A considerable motive behind me joining this course was its unique feature of placing students for two weeks with different human rights organisations within the UK and abroad. Perhaps no university in the UK offers this sort of practical opportunity and that’s the hallmark of this degree program. The list of placement organisations given included North Yorkshire Police and I opted for it without a second thought. The Centre for Applied Human Rights and North Yorkshire Police are partner organisations in furthering the cause behind the York Human Rights City project. What could be more rewarding for a police officer than to have a placement with another police force abroad, known best for upholding professional, democratic and human rights values!
Before the start of the placement, we prepared ourselves academically. Our tutors equipped us with the knowledge and skills necessary to work with a public sector organisation. Step by step guidance by the project supervisor remained the best thing to help tackle unforeseen challenges in the field. We were encouraged to work in a team under agreed upon code of ethics.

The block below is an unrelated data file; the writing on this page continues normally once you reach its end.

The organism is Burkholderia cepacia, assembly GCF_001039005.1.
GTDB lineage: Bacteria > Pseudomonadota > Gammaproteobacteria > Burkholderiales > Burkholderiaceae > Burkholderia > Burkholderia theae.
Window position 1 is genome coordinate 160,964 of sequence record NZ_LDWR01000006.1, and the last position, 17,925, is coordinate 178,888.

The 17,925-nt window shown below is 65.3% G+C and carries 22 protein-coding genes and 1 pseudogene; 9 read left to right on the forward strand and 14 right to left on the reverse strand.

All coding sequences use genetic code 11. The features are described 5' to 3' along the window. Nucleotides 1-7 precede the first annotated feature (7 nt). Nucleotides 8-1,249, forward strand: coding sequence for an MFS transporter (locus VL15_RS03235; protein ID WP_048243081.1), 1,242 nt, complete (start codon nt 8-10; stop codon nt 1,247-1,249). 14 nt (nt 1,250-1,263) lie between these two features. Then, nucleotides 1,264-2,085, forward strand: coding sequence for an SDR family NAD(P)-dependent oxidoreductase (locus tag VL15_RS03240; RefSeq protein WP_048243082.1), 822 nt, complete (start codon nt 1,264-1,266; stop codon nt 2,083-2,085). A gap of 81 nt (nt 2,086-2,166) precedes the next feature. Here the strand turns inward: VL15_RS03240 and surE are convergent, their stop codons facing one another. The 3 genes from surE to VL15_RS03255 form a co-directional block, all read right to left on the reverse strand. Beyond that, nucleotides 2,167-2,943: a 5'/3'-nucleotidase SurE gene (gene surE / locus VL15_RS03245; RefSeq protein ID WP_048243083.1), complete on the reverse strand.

On the front line
As a group we interviewed front-line police officers, exploring how they percieve human rights. Throughout this placement, I remained interested in human rights issues regarding BAME people. It was heartening to learn how police officers value human rights in their day to day interactions with the public. For me, it was exciting knowing about human rights legislation, training and current trends related to modern slavery, hate crime etc. This placement has allowed me to appreciate how human rights are embedded into day to day affairs of policing in the UK. This has enabled me to identify loopholes in our policing system back home.
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